The lake association is embarking on a Watershed Petition under Minnesota Statue 103D. We have submitted a petition to develop a funding mechanism, using local taxes, to continue the project. Guidance for another organization is to develop "great" partnerships with the regulatory agencies, academic organizations, contractors and suppliers of materials. Any lake that is in a similar situation would be wise to follow our experiences and methodology. It is for that reason and our results that we continue to share our findings and informally communicate, advise others that have starry stonewort infestations. You must also be able to have good committee and community support.

Discuss the elements of your project that have not worked as expected or need to be changed. Did you discover any limitations that would make this project infeasible for others? If so, what?

Any management efforts are dependent on ambient conditions, including weather, sunlight, and temperature. What didn't work well was trying to be too precise with our activities. You need to be able to adapt and adjust. Time schedules are important but must have some flexibility. Management of contractors/partners and their timelines must also be considered.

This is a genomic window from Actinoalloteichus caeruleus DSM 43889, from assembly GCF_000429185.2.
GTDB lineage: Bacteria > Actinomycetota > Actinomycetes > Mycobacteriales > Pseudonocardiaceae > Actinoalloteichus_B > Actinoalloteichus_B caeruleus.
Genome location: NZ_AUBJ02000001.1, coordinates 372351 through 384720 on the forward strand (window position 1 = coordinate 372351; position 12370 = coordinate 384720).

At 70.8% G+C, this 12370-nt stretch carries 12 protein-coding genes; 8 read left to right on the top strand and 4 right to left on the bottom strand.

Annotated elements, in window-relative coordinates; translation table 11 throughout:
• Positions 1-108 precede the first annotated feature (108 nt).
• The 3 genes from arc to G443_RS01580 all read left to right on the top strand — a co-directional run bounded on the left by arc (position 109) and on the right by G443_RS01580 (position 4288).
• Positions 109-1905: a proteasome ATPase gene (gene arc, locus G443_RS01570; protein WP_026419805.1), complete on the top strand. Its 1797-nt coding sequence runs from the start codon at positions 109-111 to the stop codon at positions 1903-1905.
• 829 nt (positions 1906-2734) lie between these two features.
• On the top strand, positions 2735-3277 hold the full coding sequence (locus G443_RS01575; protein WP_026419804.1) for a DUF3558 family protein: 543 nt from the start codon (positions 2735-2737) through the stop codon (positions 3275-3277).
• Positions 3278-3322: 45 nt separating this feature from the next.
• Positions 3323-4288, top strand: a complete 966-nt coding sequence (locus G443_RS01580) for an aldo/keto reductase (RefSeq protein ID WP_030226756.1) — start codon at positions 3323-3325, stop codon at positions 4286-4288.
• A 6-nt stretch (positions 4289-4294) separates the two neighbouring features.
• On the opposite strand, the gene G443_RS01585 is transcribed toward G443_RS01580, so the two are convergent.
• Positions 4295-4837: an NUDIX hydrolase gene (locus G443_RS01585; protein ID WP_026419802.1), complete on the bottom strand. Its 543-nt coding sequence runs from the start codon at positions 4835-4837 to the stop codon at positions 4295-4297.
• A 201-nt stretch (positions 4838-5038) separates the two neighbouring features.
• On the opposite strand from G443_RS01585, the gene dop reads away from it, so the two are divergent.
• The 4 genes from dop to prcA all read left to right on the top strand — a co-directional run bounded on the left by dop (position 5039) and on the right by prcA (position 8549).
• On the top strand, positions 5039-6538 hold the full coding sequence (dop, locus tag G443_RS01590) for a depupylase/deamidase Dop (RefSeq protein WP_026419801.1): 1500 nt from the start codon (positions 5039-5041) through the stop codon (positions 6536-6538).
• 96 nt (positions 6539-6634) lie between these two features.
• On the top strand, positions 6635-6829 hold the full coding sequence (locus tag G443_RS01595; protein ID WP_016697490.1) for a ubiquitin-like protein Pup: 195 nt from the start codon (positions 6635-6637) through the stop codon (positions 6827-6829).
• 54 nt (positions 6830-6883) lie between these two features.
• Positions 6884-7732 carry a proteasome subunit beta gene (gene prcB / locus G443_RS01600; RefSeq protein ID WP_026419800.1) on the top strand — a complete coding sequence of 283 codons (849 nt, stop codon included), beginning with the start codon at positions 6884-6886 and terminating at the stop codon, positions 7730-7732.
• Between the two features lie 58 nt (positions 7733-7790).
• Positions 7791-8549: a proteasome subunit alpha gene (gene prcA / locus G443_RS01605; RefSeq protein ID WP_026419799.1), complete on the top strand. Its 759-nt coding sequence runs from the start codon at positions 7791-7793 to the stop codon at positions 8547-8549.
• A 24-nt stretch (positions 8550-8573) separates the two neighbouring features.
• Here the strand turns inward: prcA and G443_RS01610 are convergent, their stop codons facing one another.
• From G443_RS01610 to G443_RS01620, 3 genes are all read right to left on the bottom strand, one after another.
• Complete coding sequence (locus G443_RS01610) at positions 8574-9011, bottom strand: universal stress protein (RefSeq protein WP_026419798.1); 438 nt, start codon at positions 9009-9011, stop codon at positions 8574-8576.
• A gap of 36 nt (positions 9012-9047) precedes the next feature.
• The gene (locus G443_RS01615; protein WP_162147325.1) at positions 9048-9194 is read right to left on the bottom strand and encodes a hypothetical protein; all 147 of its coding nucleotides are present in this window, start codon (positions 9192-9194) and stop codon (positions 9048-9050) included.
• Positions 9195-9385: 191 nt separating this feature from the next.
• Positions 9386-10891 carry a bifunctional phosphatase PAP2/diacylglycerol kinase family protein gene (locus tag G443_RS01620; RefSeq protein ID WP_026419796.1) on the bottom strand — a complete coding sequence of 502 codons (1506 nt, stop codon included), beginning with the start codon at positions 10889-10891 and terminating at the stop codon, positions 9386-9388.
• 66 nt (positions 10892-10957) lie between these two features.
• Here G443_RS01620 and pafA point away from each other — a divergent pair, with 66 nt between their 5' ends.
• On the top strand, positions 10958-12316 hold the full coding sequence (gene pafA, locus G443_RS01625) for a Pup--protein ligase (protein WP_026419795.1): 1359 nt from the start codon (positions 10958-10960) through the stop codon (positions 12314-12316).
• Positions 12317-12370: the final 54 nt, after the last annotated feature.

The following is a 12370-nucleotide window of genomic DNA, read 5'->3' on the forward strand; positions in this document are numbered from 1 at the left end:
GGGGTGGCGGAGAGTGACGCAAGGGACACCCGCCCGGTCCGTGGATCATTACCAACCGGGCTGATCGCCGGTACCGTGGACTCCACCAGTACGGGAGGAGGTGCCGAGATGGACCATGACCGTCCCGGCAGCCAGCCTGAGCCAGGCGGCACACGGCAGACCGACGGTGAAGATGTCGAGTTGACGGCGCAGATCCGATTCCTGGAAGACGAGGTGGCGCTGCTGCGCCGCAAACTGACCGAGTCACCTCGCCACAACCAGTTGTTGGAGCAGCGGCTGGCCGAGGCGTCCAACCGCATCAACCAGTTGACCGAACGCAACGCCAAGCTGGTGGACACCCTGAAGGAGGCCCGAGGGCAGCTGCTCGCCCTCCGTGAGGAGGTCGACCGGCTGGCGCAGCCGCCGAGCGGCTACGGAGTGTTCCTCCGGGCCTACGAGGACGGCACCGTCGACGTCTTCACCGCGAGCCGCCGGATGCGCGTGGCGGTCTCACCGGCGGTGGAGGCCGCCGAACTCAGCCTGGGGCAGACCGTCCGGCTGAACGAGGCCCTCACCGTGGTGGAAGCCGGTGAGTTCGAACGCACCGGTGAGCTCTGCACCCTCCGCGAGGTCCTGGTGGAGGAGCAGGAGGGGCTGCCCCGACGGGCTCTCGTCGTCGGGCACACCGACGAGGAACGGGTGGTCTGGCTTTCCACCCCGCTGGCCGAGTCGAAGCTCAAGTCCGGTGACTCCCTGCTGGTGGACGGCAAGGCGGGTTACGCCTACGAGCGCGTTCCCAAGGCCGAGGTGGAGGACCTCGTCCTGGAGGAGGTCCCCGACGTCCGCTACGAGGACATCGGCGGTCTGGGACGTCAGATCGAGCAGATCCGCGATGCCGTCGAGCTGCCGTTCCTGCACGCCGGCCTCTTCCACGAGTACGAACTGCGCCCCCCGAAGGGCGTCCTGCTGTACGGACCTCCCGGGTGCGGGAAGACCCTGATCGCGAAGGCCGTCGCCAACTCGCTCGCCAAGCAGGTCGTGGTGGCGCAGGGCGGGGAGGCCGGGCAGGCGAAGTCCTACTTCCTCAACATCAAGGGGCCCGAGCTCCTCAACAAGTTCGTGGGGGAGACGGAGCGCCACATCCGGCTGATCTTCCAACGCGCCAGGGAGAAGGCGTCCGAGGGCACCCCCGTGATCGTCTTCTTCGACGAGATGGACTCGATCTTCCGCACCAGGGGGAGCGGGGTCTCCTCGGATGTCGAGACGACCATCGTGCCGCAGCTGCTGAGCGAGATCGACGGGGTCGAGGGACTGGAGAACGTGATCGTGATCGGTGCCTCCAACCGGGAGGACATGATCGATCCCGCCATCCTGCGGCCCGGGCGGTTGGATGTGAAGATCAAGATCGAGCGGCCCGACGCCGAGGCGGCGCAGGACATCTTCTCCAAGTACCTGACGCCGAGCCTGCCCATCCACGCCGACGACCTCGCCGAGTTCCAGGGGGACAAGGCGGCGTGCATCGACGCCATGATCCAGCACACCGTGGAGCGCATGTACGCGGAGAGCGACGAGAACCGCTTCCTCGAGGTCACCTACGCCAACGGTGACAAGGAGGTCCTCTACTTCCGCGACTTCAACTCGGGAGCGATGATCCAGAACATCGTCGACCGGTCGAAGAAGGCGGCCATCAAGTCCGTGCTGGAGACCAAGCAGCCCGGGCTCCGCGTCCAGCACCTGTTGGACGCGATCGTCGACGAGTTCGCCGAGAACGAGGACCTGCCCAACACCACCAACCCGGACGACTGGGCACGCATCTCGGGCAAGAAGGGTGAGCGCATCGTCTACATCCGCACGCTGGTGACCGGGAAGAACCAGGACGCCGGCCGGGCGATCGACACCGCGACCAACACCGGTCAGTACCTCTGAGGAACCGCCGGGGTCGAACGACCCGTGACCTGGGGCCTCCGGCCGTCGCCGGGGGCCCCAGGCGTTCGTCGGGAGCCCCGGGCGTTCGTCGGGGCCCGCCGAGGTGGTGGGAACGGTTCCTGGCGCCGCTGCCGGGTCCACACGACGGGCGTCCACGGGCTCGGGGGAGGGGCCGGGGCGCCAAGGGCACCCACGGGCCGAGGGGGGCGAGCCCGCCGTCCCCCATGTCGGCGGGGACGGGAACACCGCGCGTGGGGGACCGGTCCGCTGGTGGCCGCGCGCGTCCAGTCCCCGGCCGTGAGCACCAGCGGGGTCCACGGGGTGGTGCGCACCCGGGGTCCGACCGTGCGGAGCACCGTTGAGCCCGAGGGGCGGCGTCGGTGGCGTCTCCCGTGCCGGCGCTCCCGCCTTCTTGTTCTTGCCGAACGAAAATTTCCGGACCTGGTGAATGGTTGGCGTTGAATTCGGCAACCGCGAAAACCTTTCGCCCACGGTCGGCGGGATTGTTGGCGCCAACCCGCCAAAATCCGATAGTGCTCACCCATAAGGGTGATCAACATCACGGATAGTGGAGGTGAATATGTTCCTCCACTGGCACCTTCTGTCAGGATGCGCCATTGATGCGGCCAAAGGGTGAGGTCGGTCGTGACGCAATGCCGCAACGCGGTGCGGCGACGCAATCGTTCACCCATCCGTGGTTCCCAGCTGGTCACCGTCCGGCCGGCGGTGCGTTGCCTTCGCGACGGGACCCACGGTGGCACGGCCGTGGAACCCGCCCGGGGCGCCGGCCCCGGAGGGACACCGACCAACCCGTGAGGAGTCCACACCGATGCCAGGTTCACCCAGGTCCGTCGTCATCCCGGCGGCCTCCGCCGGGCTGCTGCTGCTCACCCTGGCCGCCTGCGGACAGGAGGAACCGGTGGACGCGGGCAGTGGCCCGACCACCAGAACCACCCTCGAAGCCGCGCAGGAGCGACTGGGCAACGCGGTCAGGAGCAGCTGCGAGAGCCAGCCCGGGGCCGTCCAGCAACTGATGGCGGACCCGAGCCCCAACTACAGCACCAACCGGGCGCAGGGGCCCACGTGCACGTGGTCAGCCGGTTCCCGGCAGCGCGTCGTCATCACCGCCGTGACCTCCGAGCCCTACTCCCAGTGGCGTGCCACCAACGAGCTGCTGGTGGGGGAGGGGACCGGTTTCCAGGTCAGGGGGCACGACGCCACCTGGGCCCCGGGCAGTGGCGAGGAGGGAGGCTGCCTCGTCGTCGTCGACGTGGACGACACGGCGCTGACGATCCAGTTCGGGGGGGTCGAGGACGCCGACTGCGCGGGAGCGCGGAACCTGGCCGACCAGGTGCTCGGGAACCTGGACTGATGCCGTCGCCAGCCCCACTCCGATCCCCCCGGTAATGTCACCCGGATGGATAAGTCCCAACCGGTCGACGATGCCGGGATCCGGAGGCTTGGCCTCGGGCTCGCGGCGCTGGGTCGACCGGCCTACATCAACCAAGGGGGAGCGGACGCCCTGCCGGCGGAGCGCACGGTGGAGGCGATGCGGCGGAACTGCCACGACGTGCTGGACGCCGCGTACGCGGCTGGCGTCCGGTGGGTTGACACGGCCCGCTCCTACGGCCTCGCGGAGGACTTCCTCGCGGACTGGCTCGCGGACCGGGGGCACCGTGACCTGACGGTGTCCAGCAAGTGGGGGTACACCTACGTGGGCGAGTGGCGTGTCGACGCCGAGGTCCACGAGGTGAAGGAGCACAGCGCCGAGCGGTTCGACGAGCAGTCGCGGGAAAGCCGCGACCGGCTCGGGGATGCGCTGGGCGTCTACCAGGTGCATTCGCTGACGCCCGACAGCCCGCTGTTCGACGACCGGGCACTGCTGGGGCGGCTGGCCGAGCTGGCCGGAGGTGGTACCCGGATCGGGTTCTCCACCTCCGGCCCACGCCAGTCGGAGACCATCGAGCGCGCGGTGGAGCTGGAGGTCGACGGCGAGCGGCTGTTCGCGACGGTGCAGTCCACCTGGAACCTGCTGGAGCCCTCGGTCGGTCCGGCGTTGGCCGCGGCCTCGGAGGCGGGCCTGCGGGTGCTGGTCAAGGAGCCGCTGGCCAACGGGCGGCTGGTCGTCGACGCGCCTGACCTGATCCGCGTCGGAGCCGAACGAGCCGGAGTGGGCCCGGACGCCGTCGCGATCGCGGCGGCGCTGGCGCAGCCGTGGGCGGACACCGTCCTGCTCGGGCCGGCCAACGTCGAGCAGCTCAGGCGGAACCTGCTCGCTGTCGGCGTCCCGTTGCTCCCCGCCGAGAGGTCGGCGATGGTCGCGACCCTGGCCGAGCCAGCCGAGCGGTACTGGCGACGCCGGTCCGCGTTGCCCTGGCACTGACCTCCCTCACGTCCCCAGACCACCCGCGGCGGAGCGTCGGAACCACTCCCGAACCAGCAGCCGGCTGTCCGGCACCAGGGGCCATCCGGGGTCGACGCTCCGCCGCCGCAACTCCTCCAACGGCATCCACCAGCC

Local contractors and partners were easier to manage. It was those contractors who had other customers and schedules that were difficult. We put out a schedule to apply chemicals that was dictated by slow-growth conditions only to have the weather change, growth changed, and we couldn't adjust the applicators schedule.

Know that reports, data gathering, data analysis for "new" pilots/projects takes time and manpower. Get others involved. Keep them involved. Help others understand the process. Work time on the lake was shorter than we ever anticipated.

The protocol required starry stonewort to be off the bottom of the lake so it could be reached for pulling or treated chemically. Treating bare sediment was not successful to killing starry stonewort. The growth was typically high enough by the end of June and we could work into early October. This gave us a little over three months to do all of the project work permitted in that year. Unique processes were part of the protocol.